I’ve already said all there is to say about the transparency and will not comment more on that, but the Verifile is a system intended to make sure that an audio stream is completely bit-perfect from the coding down to the output. Every single sample gets its own check-code, and the very same up to single 192000’th part of a second the decoder gets wind of it, it will begin to monitor it. If an unprocessed file recorded through Prism-converters with the Verifile-coder active is played in a DAW and the Verifile decoder doesn’t react to it, then it is not bit transparent.
I’m totally laughing over here and not at anybody just at the internet in general. I’m not mad about anything and everyone deserves a right to their own opinion. Even if it’s wrong .
But what blows my mind is I did not realize the Steinberg Forum actually came with a Time-Machine option! Somehow, this forum has rolled time back 20 years and I have to say it’s kind of fun.
And now, to pretend to get back on topic, I like Nuendo 10. I think it’s real good.
And yes, I think Nuendo 10 looks great!
That’s usually how these things go.
I understand that. But you keep missing what the point of that system is and what errors you would get if you tried to use it on an actual mix.
Normally you would dither the output at some point and that dither will mess with Verifile. So you can’t use it assuming you’re actually processing.
The errors it’s made to detect are typically ones that don’t create the sound you’re talking about.
The fact that you’re not rethinking this just shows that nothing will change your mind, and that’s exactly why I brought up confirmation bias. If you were open minded and actually cared about technology and what the actual truth was then your response wouldn’t have been to double-down on what Verifile does.
Just think about it.
PS: I actually don’t care what anyone thinks about it and how anyone deals with it in terms of gear, but I do care about what (dis)information people spread in different forums.
As a service audio engineer working and measuring during years on digital audio hardware and previously on analog hardware, analog tape recorders settings and analog mixing desks controls and repairs, discussing with quite many people in this field from end users to senior engineers at some well known manufacturers and recording studios, reading quite a lot of forum discussions, sometimes more or less strange, i think that i have a good understanding of digital audio from the lowest levels (my thesis was talking about quality of the digital audio to analog conversion process), processing, and how things are differently perceived by audio technicians, audio engineers and musicians or people with less technical background.
I remember a few discussions with some high fidelity enthusiasts, where it was absolutely not possible to discard them from some of their non sense mythological beliefs.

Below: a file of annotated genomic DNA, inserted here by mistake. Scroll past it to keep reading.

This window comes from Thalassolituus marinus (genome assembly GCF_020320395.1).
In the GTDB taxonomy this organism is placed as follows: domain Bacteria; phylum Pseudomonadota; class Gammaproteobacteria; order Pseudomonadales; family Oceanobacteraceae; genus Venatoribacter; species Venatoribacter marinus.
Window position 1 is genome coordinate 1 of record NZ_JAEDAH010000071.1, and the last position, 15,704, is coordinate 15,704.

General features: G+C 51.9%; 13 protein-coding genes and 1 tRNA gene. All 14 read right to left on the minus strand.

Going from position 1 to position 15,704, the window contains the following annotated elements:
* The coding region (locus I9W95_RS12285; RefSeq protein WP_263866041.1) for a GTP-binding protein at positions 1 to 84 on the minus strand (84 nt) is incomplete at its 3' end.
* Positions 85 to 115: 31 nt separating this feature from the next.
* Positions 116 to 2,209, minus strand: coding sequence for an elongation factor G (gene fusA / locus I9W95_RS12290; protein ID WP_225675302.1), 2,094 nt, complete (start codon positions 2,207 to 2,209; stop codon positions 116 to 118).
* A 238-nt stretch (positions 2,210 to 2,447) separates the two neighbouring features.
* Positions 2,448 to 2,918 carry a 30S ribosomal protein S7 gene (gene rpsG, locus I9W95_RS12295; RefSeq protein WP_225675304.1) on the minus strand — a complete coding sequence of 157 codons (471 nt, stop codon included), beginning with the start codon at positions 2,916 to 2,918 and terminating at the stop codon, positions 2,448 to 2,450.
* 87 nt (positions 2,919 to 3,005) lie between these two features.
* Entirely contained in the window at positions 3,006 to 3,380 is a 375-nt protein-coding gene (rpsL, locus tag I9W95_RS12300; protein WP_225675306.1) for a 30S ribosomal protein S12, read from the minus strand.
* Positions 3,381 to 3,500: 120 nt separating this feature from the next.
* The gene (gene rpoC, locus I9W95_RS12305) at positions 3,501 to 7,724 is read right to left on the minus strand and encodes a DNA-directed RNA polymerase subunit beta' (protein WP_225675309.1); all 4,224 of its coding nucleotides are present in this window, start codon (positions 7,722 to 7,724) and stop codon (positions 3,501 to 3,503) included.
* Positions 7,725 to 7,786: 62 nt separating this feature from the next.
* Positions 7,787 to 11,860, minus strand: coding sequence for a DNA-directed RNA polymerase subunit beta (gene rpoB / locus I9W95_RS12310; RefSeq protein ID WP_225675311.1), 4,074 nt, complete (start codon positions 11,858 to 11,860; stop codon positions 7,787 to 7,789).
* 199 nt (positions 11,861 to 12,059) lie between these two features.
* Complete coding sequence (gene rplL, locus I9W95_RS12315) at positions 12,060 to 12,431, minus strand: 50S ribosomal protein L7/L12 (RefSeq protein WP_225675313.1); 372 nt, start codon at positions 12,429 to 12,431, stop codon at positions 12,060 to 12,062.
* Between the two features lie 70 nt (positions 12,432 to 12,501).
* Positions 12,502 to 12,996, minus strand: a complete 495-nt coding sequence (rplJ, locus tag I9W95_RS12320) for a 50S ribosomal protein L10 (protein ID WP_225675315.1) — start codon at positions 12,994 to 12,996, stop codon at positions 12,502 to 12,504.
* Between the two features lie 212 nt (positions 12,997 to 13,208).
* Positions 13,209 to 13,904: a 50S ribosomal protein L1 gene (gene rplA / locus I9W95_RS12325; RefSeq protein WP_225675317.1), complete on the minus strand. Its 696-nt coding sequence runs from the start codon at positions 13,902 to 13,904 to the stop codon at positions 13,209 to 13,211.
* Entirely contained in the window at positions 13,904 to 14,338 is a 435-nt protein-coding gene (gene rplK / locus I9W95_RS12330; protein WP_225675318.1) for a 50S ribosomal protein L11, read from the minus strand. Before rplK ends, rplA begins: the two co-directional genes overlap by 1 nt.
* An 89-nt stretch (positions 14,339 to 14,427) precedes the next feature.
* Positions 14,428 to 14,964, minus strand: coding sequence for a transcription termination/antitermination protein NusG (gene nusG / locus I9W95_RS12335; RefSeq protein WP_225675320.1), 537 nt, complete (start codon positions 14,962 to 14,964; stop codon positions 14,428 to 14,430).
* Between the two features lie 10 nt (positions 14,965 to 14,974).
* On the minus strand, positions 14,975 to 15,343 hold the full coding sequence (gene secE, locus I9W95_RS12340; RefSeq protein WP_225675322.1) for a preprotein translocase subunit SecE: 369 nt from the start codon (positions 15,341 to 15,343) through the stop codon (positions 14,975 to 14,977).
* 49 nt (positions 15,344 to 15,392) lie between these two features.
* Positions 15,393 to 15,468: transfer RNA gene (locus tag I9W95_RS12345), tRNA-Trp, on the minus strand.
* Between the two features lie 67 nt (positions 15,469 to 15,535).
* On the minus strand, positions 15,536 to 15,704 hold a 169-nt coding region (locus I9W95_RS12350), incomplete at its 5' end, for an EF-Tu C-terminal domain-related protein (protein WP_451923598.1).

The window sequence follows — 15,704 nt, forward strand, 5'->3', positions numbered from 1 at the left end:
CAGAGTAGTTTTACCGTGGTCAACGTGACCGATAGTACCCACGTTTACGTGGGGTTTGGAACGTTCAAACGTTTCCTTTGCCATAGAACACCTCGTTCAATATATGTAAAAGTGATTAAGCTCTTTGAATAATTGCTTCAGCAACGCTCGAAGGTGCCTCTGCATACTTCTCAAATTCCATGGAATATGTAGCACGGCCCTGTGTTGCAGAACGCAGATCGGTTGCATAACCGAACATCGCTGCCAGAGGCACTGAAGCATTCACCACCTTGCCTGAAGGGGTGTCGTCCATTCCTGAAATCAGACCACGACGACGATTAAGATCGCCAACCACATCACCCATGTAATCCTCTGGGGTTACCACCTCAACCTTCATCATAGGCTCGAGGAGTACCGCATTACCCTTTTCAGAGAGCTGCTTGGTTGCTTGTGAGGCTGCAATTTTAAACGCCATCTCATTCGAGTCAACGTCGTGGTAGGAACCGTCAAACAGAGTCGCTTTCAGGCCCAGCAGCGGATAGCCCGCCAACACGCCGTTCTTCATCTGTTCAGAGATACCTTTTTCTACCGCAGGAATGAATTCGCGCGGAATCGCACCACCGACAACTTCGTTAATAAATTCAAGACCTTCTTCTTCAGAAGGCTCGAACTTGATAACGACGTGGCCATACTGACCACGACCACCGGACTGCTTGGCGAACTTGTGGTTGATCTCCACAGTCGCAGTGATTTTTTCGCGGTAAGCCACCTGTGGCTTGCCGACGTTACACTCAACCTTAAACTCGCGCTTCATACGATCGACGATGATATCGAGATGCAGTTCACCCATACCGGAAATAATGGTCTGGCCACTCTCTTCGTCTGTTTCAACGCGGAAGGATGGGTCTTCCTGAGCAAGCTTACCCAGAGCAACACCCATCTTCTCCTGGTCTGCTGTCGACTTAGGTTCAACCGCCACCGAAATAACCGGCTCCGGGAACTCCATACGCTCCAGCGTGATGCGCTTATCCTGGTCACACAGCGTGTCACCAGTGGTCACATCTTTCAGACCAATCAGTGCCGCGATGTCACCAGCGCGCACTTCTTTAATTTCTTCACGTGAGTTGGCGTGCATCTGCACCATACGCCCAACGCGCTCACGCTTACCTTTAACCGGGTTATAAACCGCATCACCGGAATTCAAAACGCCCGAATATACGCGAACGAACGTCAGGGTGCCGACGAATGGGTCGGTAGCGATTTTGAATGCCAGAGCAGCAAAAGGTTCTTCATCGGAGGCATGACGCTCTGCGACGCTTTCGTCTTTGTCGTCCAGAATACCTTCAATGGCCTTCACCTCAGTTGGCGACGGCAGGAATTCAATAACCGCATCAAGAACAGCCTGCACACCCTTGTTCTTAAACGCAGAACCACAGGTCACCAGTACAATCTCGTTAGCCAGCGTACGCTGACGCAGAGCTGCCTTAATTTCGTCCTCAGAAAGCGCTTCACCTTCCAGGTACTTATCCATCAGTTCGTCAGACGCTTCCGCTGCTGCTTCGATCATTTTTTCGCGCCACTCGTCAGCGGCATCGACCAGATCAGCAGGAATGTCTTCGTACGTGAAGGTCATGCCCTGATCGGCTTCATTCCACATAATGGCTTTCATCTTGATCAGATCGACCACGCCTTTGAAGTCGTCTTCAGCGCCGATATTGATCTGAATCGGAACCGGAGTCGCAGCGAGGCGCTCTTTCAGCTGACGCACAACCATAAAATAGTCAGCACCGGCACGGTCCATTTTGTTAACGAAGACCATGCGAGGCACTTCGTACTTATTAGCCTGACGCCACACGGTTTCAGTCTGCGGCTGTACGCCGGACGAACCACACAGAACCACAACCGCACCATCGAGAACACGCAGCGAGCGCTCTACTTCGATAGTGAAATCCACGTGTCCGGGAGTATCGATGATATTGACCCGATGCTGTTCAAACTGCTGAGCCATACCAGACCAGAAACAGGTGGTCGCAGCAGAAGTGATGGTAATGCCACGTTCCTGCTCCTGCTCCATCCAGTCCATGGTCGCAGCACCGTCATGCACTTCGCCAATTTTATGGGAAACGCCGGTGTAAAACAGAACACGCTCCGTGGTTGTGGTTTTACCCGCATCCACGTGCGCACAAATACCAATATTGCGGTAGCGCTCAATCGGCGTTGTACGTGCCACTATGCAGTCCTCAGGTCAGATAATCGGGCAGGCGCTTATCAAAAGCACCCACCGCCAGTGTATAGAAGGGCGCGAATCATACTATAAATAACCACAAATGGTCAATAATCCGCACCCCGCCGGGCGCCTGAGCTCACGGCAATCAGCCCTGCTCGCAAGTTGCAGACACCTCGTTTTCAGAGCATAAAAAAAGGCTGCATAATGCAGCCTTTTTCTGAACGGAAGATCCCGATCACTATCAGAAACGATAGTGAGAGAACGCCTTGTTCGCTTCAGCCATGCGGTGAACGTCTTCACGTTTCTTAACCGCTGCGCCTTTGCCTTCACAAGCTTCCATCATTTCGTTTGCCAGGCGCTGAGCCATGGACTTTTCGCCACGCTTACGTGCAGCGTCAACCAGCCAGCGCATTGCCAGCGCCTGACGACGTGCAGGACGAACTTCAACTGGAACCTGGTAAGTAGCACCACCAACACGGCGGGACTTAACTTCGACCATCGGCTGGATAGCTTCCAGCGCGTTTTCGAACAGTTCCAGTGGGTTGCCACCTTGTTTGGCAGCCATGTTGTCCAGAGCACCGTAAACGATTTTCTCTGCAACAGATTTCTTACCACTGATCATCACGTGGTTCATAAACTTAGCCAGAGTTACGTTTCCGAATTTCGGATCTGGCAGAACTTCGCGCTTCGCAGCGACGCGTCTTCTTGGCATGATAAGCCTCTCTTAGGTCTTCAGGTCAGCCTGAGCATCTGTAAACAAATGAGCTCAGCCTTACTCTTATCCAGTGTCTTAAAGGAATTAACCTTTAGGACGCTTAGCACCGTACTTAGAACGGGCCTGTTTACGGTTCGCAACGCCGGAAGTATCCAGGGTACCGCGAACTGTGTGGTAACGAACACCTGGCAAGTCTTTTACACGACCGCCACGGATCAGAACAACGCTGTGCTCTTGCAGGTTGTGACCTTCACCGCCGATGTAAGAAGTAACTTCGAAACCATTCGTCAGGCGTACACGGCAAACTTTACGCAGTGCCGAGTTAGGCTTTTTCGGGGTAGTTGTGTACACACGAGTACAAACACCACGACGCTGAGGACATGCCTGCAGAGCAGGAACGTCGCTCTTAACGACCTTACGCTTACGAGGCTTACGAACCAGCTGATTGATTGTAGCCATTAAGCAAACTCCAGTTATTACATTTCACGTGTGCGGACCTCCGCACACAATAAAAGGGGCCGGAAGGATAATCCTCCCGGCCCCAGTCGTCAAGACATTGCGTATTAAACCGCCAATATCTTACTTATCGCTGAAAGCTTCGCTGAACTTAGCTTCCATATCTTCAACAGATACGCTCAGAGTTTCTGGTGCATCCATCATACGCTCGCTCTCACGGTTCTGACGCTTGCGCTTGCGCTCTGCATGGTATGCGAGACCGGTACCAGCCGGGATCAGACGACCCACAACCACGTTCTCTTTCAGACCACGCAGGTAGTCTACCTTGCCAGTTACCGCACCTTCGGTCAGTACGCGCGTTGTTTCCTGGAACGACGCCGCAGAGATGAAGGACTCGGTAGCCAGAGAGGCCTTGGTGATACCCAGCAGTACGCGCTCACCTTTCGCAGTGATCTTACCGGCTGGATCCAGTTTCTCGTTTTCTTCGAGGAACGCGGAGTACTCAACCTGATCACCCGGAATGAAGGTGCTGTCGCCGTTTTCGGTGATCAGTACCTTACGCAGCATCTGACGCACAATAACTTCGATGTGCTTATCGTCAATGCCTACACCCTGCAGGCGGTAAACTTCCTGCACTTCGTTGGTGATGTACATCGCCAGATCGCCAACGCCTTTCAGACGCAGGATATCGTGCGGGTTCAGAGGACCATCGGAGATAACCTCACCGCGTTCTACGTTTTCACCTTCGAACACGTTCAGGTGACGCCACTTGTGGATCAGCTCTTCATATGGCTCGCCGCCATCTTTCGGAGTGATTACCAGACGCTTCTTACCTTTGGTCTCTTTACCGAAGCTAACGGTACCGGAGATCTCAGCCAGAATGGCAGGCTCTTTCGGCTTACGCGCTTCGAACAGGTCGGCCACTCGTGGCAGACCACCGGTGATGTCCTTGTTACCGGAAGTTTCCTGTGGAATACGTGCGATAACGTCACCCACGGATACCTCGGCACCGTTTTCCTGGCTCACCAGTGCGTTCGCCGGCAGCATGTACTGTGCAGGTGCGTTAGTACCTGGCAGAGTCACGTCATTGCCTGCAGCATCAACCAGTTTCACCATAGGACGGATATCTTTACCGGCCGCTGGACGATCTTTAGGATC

This is quite funny to see that those people with “diamond ears”, sometimes, do not even ear that one of their speaker driver is dead , or that there is a very big acoustical standing waves problem in their listening room.
Interestingly, those “audio religious” peoples are less presents inside recording studio or broadcast facilities, probably because here there is a higher technological background available, and because here money need to be spent for a good reason.
My conclusion is that :
It is not necessary to trig some hard conflicts with peoples that do not talk the same language, believe in mythological things, or do not have enough technical background to exchange at this level. After all audio is for music too, and music is mostly creativity and less technics.
It seems that those people for a reason or another needs to believe in their myths. Something that is a myth for us scientists is sometimes not a myth for them, and for sure that does help them to be happy with their work or even with their existence.
It is not fair to destroy their beliefs, because after all they need it. The same apply for religions.
I did stop a long time ago to fight against them, i’m finally happy for them if they do find some answers through something that could be named “happy myths” by us scientists and technicians.
But i do not hesitate to explain them why i think they are wrong in their beliefs, if they are interested in listening to me.
In the other hand, they are generally fair enough to not destruct the serious work that has been done by scientists about the technology they are using.
If they spread some strange or really corrupt information, specially trying to influence or destroy the market for a specific product, then it is another story.
Thank you for your responses!
I am a music person, who hopes to grow into post-production eventually.
I work shoot videos with the ‘phone and compose music to it in Pro Tools at the moment, and when I heard about Nuendo’s post-pro applications, I bought it. When I did my first such project in Nuendo, and discovered the export process, I was sorely disappointed, hence my current stand.
While I have only “touched”, not “scratched” the surface of Nuendo’s post-pro capabilities, the video export functionality is THE deal-breaker, for me. I’m probably being (too) harsh, but that’s where I am now.
De nada, glad to be of help!
It sounds like you are a very creative person who certainly seems to have the ear for it, and I can very much recommend trying this trade out! You have one hell of a ride to look forward to if you do, and I mean that in the good way! I haven’t looked back for a second since abandoning the music industry completely in favour of movies and games 15 years ago, and for my own personal projects and experiments in music Nuendo still rocks